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Workshops

In an effort to assist the arts community in building sustainable practices, The Department of the Creative Economy's Culture Branch offers workshops on a year round basis that are designed to educate both individual artists and arts organizations.

Please check back for information on upcoming workshops.

Latest Workshop:

Performing Beyond Our Borders:
A discussion about artful export

Date Monday, February 27, 2017
Time 7-9pm
Location 

Mady Centre for the Performing Arts
1 Dunlop St W, Barrie, ON L4N 1A1

The City’s Culture Branch hosted experts in touring, exporting of working and international collaboration to discuss what it means to focus on the exporting of art and how to create balance between import and export of the arts to create a Creative Community.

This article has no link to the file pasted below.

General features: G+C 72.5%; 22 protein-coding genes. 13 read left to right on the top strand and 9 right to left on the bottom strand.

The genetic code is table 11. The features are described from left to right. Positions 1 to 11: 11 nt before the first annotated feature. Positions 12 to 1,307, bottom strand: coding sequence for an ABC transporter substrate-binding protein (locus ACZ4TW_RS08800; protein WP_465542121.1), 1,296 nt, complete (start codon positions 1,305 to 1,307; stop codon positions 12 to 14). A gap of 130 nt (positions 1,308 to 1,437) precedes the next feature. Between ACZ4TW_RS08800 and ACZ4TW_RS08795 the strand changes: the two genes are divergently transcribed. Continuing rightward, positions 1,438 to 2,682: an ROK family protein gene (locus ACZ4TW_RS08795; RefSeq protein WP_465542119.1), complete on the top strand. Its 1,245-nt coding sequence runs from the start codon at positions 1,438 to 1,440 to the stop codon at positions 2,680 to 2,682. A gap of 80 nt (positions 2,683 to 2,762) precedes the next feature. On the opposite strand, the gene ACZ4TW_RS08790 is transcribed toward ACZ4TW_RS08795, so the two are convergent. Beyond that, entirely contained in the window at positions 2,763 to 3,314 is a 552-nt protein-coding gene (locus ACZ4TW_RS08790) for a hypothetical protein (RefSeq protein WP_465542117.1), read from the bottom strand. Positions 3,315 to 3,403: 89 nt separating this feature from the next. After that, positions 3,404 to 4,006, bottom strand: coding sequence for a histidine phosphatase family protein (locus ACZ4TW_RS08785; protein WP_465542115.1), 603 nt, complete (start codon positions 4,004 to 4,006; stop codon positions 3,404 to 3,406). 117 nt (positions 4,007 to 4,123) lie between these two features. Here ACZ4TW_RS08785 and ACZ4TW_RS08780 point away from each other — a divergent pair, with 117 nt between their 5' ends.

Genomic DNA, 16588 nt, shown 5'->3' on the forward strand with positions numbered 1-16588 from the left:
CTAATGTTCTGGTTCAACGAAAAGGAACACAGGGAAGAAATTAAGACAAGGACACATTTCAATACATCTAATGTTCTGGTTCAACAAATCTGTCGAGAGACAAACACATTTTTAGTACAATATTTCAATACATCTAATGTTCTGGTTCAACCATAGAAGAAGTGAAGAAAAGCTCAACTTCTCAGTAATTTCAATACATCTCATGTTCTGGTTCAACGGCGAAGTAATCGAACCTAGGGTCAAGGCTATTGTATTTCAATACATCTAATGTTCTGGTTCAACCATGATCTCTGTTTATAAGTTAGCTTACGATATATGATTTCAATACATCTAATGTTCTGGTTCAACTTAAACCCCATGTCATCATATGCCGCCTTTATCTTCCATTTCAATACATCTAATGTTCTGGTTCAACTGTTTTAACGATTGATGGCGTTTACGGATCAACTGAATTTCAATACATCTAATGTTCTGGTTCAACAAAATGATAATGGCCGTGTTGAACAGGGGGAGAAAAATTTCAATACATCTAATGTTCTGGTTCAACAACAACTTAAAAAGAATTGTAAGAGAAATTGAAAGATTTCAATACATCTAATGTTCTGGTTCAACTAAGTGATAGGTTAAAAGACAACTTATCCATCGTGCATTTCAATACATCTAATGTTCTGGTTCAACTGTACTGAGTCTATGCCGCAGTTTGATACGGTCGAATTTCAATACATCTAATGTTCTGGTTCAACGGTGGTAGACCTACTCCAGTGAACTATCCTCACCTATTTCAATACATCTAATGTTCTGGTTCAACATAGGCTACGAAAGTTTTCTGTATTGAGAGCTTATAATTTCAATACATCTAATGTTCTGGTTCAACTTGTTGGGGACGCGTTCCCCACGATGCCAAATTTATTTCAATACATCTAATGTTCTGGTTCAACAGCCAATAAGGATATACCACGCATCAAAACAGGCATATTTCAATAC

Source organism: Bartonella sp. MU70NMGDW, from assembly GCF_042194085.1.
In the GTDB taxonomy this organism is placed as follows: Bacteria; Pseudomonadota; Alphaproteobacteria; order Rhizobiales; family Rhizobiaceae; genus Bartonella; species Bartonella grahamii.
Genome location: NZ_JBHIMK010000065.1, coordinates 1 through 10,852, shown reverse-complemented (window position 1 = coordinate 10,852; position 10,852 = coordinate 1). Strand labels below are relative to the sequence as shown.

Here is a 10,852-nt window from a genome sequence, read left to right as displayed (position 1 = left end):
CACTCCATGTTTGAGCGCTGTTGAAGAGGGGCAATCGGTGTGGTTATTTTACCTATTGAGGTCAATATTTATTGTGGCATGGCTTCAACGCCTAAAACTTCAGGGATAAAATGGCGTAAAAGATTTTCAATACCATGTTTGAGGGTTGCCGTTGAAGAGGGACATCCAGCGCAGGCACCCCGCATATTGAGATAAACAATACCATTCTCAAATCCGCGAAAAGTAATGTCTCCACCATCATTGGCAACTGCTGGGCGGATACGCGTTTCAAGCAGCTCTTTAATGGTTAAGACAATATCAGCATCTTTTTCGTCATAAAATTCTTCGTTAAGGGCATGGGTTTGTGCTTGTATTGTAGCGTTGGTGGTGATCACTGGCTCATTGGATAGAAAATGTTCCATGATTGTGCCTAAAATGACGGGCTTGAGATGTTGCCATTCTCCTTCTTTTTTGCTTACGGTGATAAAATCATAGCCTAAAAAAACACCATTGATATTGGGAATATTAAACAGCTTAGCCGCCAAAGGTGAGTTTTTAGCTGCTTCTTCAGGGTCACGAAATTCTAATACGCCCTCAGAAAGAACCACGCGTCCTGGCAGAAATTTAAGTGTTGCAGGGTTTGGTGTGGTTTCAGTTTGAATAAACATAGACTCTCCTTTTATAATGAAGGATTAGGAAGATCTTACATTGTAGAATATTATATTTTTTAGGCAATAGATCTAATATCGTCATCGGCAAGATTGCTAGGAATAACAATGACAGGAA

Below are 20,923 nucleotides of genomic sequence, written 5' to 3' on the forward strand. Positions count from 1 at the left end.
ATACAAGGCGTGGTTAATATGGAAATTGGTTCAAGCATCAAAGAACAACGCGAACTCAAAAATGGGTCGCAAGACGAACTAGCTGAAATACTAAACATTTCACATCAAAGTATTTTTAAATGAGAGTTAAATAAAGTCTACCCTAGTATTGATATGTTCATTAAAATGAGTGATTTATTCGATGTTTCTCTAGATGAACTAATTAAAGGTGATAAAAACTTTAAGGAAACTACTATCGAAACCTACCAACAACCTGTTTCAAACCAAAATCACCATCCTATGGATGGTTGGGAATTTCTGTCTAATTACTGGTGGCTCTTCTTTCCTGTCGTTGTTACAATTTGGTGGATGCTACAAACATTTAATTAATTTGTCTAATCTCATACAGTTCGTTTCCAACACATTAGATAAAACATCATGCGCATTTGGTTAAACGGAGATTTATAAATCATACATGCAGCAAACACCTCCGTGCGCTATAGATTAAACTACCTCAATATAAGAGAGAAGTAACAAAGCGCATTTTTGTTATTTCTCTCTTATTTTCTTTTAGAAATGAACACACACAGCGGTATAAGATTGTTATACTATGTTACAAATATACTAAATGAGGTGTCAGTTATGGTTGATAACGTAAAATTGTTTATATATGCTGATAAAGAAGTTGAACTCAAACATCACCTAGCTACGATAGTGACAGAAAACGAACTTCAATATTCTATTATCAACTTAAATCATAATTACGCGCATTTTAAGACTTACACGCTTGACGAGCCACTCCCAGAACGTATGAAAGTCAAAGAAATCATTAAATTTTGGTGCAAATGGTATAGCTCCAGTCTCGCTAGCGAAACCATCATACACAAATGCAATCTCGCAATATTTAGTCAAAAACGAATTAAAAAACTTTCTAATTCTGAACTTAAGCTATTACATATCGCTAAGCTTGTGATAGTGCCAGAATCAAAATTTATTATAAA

We all know balance of trade is the difference in value between a country's imports and exports. Similarly, cultural goods and services can be seen in the same light. We also know that an imbalance is when imports exceed exports. This trade shortage or deficit represents an outflow of (essentially) money to another market, like foreign markets.

Now let’s think of this in terms of the arts. Our artists and arts organizations are a part of a larger cultural goods and services economy. Not only do they collectively tell our stories, they create jobs, build infrastructure, spend money, attract audiences; in short, they are a contributing and essential part of our economy.